When Pillow Talk Goes Downhill: Coronavirus Forced Us to Write Our Will

"We wanted to give our kids, if we died, to another gay family, a religious family, a family who knew what it meant to encounter adversity and come out on top, people who understood our kids for who they are."

In early March, I’d run myself ragged at work as a director at a heart health nonprofit based in New York City. My immune system was extremely low and I started coughing. By mid-March and with my last work event behind me, I laid in bed sick with what I thought to be the coronavirus. My wife, a hospital chaplain, was still working in the hospital before shifting to her work-from-home schedule. One evening, when she arrived home to find me in the bed, while our three kids were glued to the television, she urged me to go to the emergency room. We both hoped that I’d be tested for the coronavirus as my temperature spiked, my energy waned, and my cough worsened. When my temperature hit 102, I finally went.

I was denied a test, as the physician told me that my symptoms weren’t severe enough and tests were limited at the time. They gave me the traditional battery of tests for the flu, RSV, and strep, all of which came back negative. I was discharged home with presumptive coronavirus, a note to excuse me from work, and orders to return if my symptoms worsened. It took me over twenty days to recover completely, but with no test, I still feared I could infect my family. With so much about the coronavirus still unknown, and my wife working in the hospital as a hospital chaplain - while having underlying health conditions of diabetes, asthma and high cholesterol - we decided it was time to make a will.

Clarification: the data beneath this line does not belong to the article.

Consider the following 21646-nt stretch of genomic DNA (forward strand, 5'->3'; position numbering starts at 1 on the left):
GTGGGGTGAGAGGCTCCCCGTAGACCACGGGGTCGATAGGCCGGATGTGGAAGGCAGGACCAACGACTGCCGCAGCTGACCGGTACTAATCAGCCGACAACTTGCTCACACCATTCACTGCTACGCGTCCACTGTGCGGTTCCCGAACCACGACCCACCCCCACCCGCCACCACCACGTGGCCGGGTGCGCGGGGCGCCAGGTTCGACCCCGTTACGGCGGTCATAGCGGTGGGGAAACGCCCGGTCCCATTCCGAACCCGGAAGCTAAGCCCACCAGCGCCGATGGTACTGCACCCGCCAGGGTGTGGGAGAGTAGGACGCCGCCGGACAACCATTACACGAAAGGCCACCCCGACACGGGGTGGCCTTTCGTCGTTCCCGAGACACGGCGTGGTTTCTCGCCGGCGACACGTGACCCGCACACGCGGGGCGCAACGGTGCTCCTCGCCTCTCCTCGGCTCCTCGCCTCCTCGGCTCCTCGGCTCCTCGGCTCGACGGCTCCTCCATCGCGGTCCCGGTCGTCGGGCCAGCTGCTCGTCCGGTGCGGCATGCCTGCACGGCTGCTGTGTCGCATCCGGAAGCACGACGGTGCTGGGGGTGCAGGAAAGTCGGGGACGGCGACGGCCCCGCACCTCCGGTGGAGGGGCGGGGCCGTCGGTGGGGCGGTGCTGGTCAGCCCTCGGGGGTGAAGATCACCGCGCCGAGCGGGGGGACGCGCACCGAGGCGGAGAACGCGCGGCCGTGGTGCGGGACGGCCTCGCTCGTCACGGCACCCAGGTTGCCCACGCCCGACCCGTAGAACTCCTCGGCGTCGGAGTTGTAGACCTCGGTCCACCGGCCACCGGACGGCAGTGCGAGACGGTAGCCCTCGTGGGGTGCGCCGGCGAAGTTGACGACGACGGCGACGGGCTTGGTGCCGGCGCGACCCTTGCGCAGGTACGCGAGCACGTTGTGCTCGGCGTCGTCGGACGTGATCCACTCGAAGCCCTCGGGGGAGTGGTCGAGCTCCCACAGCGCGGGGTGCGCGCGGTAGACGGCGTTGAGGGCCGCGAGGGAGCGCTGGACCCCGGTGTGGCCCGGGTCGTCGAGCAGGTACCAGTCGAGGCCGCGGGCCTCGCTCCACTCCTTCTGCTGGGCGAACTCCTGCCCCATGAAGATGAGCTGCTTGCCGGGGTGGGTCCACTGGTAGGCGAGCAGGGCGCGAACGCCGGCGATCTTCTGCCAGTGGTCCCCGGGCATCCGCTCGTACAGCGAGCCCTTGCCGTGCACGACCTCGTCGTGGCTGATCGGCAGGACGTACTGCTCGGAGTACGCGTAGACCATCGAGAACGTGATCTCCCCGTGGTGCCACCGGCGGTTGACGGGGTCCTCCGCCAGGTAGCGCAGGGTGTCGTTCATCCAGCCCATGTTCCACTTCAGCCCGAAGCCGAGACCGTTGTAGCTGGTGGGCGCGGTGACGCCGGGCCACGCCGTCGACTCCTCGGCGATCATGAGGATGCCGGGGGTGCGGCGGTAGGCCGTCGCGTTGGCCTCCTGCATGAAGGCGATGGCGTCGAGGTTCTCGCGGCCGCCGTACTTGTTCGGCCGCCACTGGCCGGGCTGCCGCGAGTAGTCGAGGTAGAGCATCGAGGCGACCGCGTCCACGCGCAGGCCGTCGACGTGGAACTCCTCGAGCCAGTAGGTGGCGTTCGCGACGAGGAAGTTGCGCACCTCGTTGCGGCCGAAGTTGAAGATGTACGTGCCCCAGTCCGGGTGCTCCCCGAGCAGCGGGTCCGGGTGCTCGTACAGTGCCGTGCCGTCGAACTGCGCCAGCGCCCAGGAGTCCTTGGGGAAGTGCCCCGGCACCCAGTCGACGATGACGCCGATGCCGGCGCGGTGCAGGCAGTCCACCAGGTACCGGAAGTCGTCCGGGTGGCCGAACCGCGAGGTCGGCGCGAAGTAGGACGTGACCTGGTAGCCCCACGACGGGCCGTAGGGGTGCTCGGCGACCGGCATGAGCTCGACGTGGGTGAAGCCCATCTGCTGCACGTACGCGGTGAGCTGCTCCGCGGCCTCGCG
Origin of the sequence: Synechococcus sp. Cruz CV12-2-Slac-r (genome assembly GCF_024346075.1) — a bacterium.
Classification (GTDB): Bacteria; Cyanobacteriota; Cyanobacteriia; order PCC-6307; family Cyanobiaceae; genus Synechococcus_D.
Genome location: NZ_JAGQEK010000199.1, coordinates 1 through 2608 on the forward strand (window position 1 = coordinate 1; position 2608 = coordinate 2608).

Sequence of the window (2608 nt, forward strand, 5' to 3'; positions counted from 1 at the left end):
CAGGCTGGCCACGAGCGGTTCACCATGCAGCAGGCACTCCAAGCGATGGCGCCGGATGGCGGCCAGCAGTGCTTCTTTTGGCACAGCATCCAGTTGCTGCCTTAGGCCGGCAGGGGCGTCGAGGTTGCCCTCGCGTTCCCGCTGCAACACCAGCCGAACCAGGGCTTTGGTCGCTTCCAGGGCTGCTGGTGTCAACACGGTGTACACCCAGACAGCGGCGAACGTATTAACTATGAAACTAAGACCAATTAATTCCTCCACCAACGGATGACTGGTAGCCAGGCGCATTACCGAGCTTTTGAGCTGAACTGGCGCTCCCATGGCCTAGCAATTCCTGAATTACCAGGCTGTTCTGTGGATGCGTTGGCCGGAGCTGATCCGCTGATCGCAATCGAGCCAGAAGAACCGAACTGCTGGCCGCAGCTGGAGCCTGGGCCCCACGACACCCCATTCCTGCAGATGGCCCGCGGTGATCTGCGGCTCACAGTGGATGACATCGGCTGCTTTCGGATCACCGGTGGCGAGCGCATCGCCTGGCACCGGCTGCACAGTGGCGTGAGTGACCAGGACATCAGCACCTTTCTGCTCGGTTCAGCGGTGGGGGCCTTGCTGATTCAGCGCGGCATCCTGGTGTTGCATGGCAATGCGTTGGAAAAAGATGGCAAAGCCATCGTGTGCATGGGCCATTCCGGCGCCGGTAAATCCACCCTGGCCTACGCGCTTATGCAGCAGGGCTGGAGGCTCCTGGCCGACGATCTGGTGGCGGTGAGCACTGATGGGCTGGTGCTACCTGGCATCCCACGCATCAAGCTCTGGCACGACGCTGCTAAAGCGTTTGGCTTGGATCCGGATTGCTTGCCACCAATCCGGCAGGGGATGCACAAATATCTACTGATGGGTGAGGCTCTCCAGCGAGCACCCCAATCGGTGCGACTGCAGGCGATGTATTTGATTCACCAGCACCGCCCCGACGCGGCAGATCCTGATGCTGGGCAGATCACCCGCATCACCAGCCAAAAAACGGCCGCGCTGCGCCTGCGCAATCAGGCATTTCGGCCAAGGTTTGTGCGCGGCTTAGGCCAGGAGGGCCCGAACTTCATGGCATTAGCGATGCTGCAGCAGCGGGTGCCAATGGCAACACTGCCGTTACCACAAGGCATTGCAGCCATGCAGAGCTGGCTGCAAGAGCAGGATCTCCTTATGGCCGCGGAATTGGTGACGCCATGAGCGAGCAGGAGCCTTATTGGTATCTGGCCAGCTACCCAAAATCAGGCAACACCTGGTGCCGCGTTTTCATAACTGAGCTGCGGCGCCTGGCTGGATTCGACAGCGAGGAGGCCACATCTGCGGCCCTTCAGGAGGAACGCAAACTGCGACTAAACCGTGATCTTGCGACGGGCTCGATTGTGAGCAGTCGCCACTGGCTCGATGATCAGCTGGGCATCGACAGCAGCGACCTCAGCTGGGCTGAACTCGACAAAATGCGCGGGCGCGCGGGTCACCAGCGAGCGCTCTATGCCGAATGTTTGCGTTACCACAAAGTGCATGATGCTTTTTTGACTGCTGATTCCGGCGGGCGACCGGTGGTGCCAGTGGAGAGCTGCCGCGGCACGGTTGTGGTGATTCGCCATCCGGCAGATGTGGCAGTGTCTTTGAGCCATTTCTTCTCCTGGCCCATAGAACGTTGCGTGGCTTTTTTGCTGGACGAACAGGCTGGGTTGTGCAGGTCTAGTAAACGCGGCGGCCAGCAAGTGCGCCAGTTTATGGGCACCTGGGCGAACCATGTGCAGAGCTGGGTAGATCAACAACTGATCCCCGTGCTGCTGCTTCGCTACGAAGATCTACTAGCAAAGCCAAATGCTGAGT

There was just so much uncertainty with what may or may not happen with the virus. Along with the added worry of what may or may not happen to our children; everything was just so unpredictable. We did know one thing, if anything were to happen to either or both of us we wanted our kids to be taken care of. Death was something my wife was all too comfortable discussing given her line of work as a chaplain. The conversation we needed to have was much harder for me. I could not bear the thought of not being with my kids. I could not bear the thought of possibly missing their high school graduation or the loss of the twins’ first tooth. It was too much to think about on top of trying to actively protect our 4-year-old twin daughters and our 13-year-old special needs son; none of them realized how serious this all was. For me, the reality that I could die or that my wife could die added another burden to our already overflowing plates.

I, for one, had never seriously sat down to think about who would take our kids, part of me thought I was a bit invincible. The conversation made it real; I would not be around forever. Or in some sick twist of fate, that our kids would lose both of their parents to a virus which symptoms resembled the flu. Each night, my wife and I laid our heads down in our cozy bed, snuggled up face to face, talking about the kind of people who would do well with our kids.

We didn’t have a very long list but we did have a certain set of values we wanted the couple to have. We didn’t want our kids to live a life in which they felt burdened with, not only with the death of their parents but also with the fear of moving in with people they didn’t know or already have a relationship with. Needless to say, thinking of a forever home for our kids that was not our own was heart-wrenching.